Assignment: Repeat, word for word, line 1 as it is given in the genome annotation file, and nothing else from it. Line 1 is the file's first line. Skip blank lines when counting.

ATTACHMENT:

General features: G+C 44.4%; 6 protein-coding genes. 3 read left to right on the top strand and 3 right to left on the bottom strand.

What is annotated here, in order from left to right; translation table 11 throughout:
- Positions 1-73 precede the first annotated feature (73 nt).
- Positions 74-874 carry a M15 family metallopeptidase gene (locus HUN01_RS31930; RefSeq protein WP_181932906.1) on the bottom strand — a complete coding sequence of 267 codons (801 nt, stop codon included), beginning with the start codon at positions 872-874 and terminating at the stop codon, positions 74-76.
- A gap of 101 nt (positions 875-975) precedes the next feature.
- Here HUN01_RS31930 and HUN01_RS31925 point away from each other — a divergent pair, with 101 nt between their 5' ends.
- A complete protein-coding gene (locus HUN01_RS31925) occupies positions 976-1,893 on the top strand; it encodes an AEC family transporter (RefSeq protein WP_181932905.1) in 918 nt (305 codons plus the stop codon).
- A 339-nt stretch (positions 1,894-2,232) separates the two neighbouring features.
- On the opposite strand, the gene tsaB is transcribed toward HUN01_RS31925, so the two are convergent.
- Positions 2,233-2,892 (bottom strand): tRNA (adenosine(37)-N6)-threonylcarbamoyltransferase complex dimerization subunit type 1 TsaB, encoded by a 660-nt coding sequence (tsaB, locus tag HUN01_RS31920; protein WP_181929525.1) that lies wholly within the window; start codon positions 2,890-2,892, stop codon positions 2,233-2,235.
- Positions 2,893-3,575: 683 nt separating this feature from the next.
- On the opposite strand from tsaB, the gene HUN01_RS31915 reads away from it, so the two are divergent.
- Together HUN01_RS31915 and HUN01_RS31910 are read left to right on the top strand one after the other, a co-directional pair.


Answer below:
General features: G+C 44.4%; 6 protein-coding genes. 3 read left to right on the top strand and 3 right to left on the bottom strand.